One of the joys of being a writer is the time spent after returning home from a travel experience and reflecting on what I experienced. Much of the knowledge I gather from my trips is learned days, weeks and months later as I try and piece together a story from my photos and information obtained from the days I visited a place. Unplanned and unanticipated connections are threads to be woven into a tapestry of travel memories.
My tourist style is not fine dining, fine arts entertainment and tourist excursions. There are plenty of travel sites for that kind of information. My interests are connections between the place I see, its significance and connection within history and how a place came to be the place we see today.
What happened in the past in this place? Who are the key people we know, or should know about in history, and why are their names memorialized in the culture of the place?
I think back to a book I read as a teenager, Zen and the Art of Motorcycle Maintenance and a scene in the book where the writing professor tells his student suffering from writer’s block over the class assignment to simply focus on one brick in one building on the street. Every picture has a story. The challenge is to discover that story.
Charleston is a city of pivotal history for the American experience. I came to Charleston with basically one item on my travel wish list being a trip to Fort Sumter. I never made the harbor ferry ride to the island fort where the first Civil War battle was fought. Fort Sumter is on an island in the middle of Charleston Harbor. I saw the flags flying on the island fort from a couple of vantage points. Ultimately, my self-guided tour of Charleston was unorganized, piecemeal and a completely satisfying travel experience for me during the two days I was in the city.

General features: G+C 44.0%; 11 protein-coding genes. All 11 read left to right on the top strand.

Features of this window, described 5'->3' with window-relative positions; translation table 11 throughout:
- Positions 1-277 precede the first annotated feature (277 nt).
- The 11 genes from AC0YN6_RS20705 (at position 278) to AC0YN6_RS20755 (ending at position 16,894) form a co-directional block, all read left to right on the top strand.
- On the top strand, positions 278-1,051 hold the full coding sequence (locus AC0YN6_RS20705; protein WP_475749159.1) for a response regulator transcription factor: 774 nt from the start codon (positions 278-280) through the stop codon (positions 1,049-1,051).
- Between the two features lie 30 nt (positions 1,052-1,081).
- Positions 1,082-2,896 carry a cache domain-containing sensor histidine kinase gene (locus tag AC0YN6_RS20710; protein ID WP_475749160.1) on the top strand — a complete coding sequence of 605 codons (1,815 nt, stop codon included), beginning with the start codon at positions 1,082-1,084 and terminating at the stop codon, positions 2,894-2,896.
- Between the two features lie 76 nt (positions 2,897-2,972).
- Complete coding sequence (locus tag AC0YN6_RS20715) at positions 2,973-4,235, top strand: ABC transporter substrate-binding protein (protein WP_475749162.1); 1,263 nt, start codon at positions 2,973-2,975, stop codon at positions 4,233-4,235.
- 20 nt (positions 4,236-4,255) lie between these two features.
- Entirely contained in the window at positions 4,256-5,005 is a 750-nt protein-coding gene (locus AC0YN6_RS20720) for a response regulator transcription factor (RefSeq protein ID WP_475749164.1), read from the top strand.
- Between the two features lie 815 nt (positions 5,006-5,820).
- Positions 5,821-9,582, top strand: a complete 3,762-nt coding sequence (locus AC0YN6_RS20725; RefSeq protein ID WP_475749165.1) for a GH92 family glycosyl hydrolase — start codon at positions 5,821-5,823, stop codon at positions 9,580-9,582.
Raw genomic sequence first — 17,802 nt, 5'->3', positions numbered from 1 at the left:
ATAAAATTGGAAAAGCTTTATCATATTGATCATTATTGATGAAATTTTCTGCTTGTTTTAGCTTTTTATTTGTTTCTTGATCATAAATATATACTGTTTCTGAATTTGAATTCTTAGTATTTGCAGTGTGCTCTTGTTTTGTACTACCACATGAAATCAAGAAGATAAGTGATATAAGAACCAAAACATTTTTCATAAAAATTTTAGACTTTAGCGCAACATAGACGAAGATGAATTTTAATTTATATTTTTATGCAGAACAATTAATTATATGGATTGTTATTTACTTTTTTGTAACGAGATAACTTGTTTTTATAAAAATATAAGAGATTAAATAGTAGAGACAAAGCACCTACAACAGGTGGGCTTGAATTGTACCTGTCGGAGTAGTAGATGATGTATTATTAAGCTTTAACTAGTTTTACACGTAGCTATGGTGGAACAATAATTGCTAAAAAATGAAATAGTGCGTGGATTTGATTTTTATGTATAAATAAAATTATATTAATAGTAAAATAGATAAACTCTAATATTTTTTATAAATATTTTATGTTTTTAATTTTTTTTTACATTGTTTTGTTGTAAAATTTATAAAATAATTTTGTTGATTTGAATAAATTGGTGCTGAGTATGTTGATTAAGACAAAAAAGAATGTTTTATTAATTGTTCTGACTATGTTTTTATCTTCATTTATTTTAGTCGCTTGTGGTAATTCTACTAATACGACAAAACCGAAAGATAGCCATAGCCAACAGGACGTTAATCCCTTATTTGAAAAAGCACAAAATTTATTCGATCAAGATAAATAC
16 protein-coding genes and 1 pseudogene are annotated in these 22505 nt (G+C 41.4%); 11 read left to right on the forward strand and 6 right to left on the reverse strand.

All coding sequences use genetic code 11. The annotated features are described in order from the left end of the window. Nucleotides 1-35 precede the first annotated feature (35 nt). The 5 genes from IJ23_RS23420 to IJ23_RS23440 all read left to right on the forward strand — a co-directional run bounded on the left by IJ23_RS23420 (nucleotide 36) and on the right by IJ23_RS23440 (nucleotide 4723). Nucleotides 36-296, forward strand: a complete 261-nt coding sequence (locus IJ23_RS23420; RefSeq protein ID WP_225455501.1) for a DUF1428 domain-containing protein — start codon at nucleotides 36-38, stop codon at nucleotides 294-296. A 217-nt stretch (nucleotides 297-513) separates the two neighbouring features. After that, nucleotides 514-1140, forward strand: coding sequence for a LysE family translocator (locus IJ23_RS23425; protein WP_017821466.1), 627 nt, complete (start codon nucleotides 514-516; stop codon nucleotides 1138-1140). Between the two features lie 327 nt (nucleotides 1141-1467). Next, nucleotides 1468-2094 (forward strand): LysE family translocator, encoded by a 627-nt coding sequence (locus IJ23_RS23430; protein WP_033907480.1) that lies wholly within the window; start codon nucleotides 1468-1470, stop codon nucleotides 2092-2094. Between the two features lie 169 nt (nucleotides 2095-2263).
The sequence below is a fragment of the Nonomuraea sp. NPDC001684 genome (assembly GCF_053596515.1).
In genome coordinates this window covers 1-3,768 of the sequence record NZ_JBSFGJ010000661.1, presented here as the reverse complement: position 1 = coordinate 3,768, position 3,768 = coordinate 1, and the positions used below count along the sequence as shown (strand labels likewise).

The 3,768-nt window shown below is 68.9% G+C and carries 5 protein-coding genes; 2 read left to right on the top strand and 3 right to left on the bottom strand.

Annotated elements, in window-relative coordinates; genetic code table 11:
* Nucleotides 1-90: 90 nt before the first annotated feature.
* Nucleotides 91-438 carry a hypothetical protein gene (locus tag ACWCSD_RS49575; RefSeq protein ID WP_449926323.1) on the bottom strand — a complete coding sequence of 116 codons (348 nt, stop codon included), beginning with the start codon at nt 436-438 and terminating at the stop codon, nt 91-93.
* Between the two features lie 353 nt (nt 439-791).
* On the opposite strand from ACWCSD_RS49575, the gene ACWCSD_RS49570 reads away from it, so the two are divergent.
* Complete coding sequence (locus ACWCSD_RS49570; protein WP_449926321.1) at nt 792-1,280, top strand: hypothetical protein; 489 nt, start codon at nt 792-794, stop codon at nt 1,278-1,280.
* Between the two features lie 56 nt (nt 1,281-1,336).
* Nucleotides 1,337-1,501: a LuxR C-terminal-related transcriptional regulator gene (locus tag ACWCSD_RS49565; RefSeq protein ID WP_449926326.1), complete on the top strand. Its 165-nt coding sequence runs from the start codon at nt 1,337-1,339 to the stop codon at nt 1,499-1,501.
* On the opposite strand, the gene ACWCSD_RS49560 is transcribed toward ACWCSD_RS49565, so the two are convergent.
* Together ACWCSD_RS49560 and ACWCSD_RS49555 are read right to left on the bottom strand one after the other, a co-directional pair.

Charleston is #1 destination in USA for many Tourists
The days were hot in early May 2014 and Charleston held vastly more tourists than I anticipated for the season during my mid-week stay. The city was packed with tourists.
October 15, 2013 – Condé Nast Traveler announced today the results of its 26th annual Readers’ Choice Awards, which recognizes the world’s leading travel brands and best cities. For the third consecutive year, Charleston has been named the #1 U.S. City with an overall score of 83.2 from the Culture, Friendliness, Atmosphere, Restaurants, Lodging, and Shopping categories.
Charleston CVB October 2013
CHARLESTON IS RANKED NO. 1 ON THE TRAVEL + LEISURE 2013 WORLD’S BEST AWARDS LIST OF TOP CITIES IN THE U.S. AND CANADA
Charleston CVB July 2013
Robert Mills (1781-1855), architect
I checked into The Mills House, a Wyndham Grand Hotel. My hotel review is here. This hotel ranked #10 for Charleston hotels in the 2013 Condé Nast Traveler Readers’ Choice Best Hotels in Charleston list. The Mills House was the only chain brand hotel to make the ‘Top 10’ list. The Mills House is named for Otis Mills. With some difficulty, I eventually came across the history of the Mills House hotel in this article from the Preservation Society.
From my window at The Mills House I had a view of the South Carolina Historical Society building. The building was designed by Robert Mills to house the Charleston County records in the Fireproof Building. The building at 100 Meeting Street, opened in 1827, is considered the oldest fire-resistant building constructed in the U.S. standing today.
South Carolina Historical Society, 100 Meeting Street, Charleston is the Fireproof Building (1827) designed by Robert Mills to house county records.
Robert Mills is best remembered as the architect designer for the Washington Monument and he designed many other buildings in Washington, D.C. including the Department of Treasury building. That explains to me why I found this park on Meeting Street with a miniature Washington Monument obelisk.